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Are Member States Finally Waking Up to UNESCO’s Anti-Israel Bias?

Sara McCleary

In a move that at this point should come as a surprise to absolutely no one, the United Nations Educational, Scientific and Cultural Organization (UNESCO) has voted yet again in favour of a resolution that is overwhelmingly biased against Israel.

The resolution titled “Occupied Palestine,” submitted to UNESCO’s Executive Board by Algeria, Egypt, Lebanon, Morocco, Oman, Qatar and Sudan on behalf of the Palestinian Authority, disavows Israeli ties to Jerusalem, denying the country’s rights to self-determination on its ancestral lands. After all, as B’nai Brith’s Ryan Bellerose has repeatedly noted, the Jewish people are indigenous to the land of Israel.

While the language in the updated resolution has been slightly modified from previous versions (for example, the line from the initial resolution denying Jewish ties to the Temple Mount has been dropped), the final approved text still reads: “All legislative and administrative measures and actions taken by Israel, the occupying power, which have altered or purport to alter the character and status of the Holy City of Jerusalem, and in particular the ‘basic law’ on Jerusalem, are null and must be rescinded forthwith.”

Anyone with even a passing knowledge of Middle Eastern or Jewish history knows that denying Israel’s claim to Jerusalem has no basis in fact, as archaeological, historical and genetic evidence all point to the Jewish people’s connection to the land. As such, it appears that UNESCO has become nothing more than a high-stakes popularity contest, trying to appeal to the member states who promote the delegitimization of the Jewish state. For example, the resolution assigns responsibility for the ongoing conflict between the Israel Defence Forces and Hamas solely on Israel. You’d think, given that even the “new” Hamas charter calls for Israel’s destruction, that UNESCO could sink no lower than that.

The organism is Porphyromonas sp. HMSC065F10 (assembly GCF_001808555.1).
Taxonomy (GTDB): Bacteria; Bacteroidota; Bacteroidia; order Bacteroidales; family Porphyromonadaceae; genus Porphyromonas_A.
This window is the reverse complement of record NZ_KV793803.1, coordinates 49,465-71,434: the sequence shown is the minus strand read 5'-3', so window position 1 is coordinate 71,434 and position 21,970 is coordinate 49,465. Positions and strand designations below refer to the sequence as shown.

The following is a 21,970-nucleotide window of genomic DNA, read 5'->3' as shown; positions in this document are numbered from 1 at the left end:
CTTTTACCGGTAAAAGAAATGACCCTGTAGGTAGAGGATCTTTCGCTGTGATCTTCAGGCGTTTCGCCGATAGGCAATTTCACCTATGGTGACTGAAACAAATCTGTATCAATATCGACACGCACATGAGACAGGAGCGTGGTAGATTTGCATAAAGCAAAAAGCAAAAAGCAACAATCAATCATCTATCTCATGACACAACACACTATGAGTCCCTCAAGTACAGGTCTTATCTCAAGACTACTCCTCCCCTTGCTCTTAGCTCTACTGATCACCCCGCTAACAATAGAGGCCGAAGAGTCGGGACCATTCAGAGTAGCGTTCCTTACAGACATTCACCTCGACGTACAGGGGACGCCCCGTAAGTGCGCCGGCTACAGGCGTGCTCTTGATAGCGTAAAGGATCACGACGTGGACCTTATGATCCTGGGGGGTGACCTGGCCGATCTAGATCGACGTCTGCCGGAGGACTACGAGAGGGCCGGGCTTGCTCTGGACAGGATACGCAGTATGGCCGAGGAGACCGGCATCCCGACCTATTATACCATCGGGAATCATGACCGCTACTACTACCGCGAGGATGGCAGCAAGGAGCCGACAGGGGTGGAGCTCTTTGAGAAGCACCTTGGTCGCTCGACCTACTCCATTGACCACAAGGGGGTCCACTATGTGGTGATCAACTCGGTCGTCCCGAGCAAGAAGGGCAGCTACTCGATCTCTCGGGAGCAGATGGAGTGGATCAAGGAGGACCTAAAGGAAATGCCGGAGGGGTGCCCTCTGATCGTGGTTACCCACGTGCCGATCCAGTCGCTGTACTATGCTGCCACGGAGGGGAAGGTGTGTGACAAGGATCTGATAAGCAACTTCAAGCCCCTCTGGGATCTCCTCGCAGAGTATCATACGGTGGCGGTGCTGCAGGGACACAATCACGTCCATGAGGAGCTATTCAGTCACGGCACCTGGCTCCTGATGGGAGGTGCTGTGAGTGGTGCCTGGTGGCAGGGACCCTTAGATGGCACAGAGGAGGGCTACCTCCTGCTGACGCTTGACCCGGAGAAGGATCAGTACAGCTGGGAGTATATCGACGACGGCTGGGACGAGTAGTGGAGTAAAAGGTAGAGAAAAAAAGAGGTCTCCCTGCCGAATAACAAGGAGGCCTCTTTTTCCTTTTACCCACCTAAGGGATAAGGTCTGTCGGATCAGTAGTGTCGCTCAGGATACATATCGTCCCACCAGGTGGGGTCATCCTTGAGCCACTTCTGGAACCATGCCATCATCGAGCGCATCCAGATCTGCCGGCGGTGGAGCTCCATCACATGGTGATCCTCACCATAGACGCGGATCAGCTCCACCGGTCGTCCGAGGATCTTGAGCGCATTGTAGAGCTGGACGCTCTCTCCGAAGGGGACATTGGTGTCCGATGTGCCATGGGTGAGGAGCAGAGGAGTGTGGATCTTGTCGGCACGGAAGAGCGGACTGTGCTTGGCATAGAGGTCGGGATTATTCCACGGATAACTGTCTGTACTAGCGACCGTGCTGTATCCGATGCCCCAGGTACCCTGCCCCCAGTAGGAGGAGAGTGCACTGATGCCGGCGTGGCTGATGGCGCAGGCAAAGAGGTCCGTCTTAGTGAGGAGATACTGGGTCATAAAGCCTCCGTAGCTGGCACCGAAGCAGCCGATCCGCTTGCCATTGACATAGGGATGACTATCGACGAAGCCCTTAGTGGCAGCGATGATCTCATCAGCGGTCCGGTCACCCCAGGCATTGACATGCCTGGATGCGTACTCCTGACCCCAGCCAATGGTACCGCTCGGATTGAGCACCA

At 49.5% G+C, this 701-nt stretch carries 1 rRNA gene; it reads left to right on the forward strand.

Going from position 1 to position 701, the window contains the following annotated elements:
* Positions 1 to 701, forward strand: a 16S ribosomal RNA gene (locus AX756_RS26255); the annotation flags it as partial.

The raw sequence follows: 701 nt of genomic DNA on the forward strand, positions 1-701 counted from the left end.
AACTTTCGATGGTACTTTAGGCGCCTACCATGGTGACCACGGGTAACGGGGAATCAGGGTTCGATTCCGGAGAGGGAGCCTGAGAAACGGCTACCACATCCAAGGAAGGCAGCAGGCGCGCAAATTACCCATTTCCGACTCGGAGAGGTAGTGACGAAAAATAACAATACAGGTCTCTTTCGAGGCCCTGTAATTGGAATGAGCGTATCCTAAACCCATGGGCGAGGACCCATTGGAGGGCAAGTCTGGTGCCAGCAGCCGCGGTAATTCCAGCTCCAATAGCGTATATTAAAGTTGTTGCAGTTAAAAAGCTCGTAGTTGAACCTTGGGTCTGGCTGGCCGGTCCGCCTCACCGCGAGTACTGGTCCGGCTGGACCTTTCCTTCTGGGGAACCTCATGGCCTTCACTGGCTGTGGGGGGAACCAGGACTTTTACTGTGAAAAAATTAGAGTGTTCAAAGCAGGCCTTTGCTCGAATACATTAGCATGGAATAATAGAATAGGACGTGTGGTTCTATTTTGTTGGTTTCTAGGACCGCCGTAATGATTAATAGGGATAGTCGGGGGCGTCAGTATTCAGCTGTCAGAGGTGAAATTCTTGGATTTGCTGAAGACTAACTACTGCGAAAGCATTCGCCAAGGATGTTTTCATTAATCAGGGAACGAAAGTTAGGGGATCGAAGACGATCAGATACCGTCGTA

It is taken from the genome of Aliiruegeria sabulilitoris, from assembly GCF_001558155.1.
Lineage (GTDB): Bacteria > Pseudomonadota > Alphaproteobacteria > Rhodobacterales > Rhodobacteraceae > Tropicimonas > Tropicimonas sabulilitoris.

Well, you’d be wrong.

The vote was intentionally planned to be held today (Tuesday, May 2, 2017), coinciding with Yom Ha’atzmaut – Israel’s Independence Day. That’s right: the anti-Israel pack within UNESCO felt it necessary to interrupt a day that should have been solely marked for celebrating, with a resolution that is not only offensive, but attempts to rewrite the history of Israel and the Jewish people.

As Prime Minister Benjamin Netanyahu noted today, however, the resolution did come with a silver lining. Although it passed, it did so with only 22 votes in favour, while 10 nations voted against the resolution and 23 abstained. This means that significantly more nations voted against or abstained than supported the resolution.

“In the past two days I had talks with many of the leaders of your countries, heads of state, foreign ministers… regarding the absurd vote that is being held now in the UN,” Netanyahu said. “The result is that the number of countries supporting this absurd vote in UNESCO is getting smaller. A year ago, 32 [countries supporting similar votes], half a year ago it went down to 26, and now it has gone down to 22.

“My goal is to have no votes in UNESCO on Israel,” he concluded.

Israel also witnessed a victory of sorts when looking at the countries who voted against the resolution. Despite efforts to convince all EU member states to either abstain or support the resolution, six EU countries voted against it: Italy, the UK, Greece, Lithuania, Germany and the Netherlands.

This lack of consensus among EU members was apparently the result of Italy’s refusal to support or abstain. As the only European member to speak out against the resolution prior to Tuesday’s vote, Italy’s Foreign Minister Angelino Alfano said, “Our opinion is very clear. UNESCO cannot be the place for a permanent ideological confrontation.”

If only the rest of UNESCO’s membership would follow Italy’s lead, perhaps Israel could be treated fairly at the UN, like UN Ambassador to the United States Nikki Haley has been advocating for recently. Or, at the very least, perhaps the UN could allow Israel to actually enjoy its Independence Day without being made the centre of international controversy.